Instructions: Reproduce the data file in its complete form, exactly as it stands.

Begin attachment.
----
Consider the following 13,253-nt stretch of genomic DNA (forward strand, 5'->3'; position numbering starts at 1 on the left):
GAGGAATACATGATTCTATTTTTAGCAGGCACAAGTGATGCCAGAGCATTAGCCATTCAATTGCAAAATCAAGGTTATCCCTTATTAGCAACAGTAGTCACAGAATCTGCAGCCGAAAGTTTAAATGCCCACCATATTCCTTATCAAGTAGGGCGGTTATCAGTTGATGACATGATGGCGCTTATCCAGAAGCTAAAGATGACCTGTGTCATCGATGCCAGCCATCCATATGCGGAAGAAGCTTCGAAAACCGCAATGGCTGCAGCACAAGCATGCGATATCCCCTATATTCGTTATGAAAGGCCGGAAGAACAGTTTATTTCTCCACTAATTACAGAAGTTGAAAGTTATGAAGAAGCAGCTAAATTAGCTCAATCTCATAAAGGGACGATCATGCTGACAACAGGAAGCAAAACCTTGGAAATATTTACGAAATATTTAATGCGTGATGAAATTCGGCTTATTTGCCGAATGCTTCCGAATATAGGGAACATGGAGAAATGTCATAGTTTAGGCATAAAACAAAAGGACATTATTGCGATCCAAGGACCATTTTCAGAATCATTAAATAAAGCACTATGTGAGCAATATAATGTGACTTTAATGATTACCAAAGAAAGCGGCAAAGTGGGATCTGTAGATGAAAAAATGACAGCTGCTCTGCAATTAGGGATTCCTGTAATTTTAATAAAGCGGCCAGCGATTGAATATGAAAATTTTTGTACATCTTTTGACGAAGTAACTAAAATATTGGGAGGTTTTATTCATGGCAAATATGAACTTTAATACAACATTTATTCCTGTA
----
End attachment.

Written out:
Consider the following 13,253-nt stretch of genomic DNA (forward strand, 5'->3'; position numbering starts at 1 on the left):
GAGGAATACATGATTCTATTTTTAGCAGGCACAAGTGATGCCAGAGCATTAGCCATTCAATTGCAAAATCAAGGTTATCCCTTATTAGCAACAGTAGTCACAGAATCTGCAGCCGAAAGTTTAAATGCCCACCATATTCCTTATCAAGTAGGGCGGTTATCAGTTGATGACATGATGGCGCTTATCCAGAAGCTAAAGATGACCTGTGTCATCGATGCCAGCCATCCATATGCGGAAGAAGCTTCGAAAACCGCAATGGCTGCAGCACAAGCATGCGATATCCCCTATATTCGTTATGAAAGGCCGGAAGAACAGTTTATTTCTCCACTAATTACAGAAGTTGAAAGTTATGAAGAAGCAGCTAAATTAGCTCAATCTCATAAAGGGACGATCATGCTGACAACAGGAAGCAAAACCTTGGAAATATTTACGAAATATTTAATGCGTGATGAAATTCGGCTTATTTGCCGAATGCTTCCGAATATAGGGAACATGGAGAAATGTCATAGTTTAGGCATAAAACAAAAGGACATTATTGCGATCCAAGGACCATTTTCAGAATCATTAAATAAAGCACTATGTGAGCAATATAATGTGACTTTAATGATTACCAAAGAAAGCGGCAAAGTGGGATCTGTAGATGAAAAAATGACAGCTGCTCTGCAATTAGGGATTCCTGTAATTTTAATAAAGCGGCCAGCGATTGAATATGAAAATTTTTGTACATCTTTTGACGAAGTAACTAAAATATTGGGAGGTTTTATTCATGGCAAATATGAACTTTAATACAACATTTATTCCTGTA